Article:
Boy Scout holds fundraiser for teens in foster care for his Eagle Scout project

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Liam McClintock, a senior at CAM Academy in Battle Ground and a Boy Scout for Troop 475 in Brush Prairie, has started an Eagle Scout project to gather items for adolescents in the foster care system.

McClintock said he thought about hosting a backpack drive for years, but the idea to serve teenagers in foster care came later on. 

“Foster kids seemed like an excellent choice especially because the people in the community and people I know who have experience with foster children are not the kind of people who just take one or two kids, they take eight or nine,” said McClintock. “I find that really admirable because I’ve always felt that the foster care program always has its issues and the kids need a little more attention in my opinion. That was where I finally found the cause I was looking for.”

He said that while younger children can be distracted from the issues they face with toys or trinkets, it’s harder with teenagers because it takes time to push them out of their comfort zone so they can express what they need. As a result, he feels the teenagers could use some more love and attention.

McClintock’s mother, Ann, is proud of her son’s achievement so far. 

“(He was) always a very serious kid, a very gifted student,” said Ann. “He has a big heart for the things that the rest of us miss. The people that need to be loved the most that maybe everybody overlooks, or the ones who need the most care, he’s always been that kid who gave them that.”

Ann said McClintock is a bright student, who “relates more to adults than kids.” 

“When he was little, if there was an elderly person, his heart would always gravitate toward those people,” she said. “He would just sit with them and keep them company.”

Ann said she’s “bursting at the buttons” and proud of McClintock, noting the project has not been simple. McClintock has been planning it for years, she said.

Since many donation services, like Toys for Tots, exist for younger children, McClintock felt teenage and adolescent foster kids were underserved and needed more attention, which served as the inspiration for the idea. She noted how younger kids are easier to distract with Lego sets and similar items, but teenagers have more complex needs. McClintock has experience working with adolescent foster children and was able to gauge their needs firsthand.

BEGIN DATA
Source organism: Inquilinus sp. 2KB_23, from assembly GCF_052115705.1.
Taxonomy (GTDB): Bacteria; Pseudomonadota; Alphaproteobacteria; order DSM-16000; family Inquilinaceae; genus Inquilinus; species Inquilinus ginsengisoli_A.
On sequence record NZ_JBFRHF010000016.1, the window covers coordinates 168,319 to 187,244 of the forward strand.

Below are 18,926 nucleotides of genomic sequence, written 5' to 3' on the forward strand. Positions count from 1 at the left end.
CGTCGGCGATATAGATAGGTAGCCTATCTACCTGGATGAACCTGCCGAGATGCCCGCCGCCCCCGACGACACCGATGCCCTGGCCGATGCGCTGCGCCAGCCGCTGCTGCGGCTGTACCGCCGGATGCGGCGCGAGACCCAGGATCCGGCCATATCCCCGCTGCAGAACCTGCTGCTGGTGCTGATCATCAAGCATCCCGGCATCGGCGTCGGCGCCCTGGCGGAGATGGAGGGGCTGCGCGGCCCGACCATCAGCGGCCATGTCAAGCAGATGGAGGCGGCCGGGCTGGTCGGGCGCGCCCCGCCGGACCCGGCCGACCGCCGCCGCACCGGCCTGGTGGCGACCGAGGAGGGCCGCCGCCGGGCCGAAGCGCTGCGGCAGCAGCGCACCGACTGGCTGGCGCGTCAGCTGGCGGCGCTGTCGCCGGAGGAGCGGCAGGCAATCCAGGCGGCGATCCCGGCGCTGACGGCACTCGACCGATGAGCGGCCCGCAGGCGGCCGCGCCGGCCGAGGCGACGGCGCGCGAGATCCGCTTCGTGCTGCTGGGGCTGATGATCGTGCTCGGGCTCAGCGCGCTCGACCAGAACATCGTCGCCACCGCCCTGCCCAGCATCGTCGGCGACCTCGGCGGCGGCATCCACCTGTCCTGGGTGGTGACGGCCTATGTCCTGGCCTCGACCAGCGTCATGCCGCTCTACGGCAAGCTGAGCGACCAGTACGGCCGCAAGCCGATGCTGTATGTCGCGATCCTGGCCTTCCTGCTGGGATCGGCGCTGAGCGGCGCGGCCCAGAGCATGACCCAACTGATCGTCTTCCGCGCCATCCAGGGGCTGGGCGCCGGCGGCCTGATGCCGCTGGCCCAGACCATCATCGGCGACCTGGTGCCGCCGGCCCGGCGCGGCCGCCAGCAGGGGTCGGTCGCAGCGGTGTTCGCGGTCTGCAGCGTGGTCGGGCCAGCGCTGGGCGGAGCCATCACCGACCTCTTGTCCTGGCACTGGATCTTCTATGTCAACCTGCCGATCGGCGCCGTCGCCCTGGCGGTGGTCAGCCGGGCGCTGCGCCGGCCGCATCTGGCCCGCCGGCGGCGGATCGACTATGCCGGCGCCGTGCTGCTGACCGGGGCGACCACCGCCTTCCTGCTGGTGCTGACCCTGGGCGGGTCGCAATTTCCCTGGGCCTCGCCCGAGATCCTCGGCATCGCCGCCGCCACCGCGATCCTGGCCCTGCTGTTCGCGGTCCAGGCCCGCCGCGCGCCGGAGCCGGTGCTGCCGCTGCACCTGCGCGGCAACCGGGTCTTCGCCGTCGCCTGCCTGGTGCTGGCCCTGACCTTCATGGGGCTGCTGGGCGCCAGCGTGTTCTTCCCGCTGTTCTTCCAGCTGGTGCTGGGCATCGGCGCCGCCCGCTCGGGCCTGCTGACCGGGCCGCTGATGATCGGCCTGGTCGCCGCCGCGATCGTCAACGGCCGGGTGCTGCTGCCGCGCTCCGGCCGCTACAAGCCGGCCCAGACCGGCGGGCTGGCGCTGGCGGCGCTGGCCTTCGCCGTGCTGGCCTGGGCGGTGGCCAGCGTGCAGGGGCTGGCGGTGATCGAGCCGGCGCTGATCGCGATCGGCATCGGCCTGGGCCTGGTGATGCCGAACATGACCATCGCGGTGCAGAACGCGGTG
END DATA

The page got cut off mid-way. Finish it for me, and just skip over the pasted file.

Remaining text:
According to Ann, the pair have previously hosted a luggage drive for adolescent foster kids at her business, Five-Star Tattoo, in Battle Ground. 

“It came to our attention through an employee that these kids oftentimes have their personal belongings transported back and forth in trash bags and that just gutted him,” she said. “That was really hard for him to know and to hear, so I said, ‘well what age group do you want to serve?’ and it was a no-brainer for him. He wanted to serve teenagers. He figured it was a group that didn’t get a lot of attention.”

Ann said the project has been successful. They have shared their Amazon wishlist on Facebook and other social media sites. Last Monday, Ann said her son woke up to see 13 Amazon packages on their front porch which were donated toward his effort. They then received more packages throughout the week. For the project, the mother and son duo have collaborated directly with Boys and Girls Aid in Portland.

Besides the backpack drive, McClintock has volunteered at the North County Community Food Bank and the Hockinson Pancake Breakfast.

The wishlist for items can be found online at amazon.com/hz/wishlist/ls/2M5LJK5197T J?ref_=wl_share.



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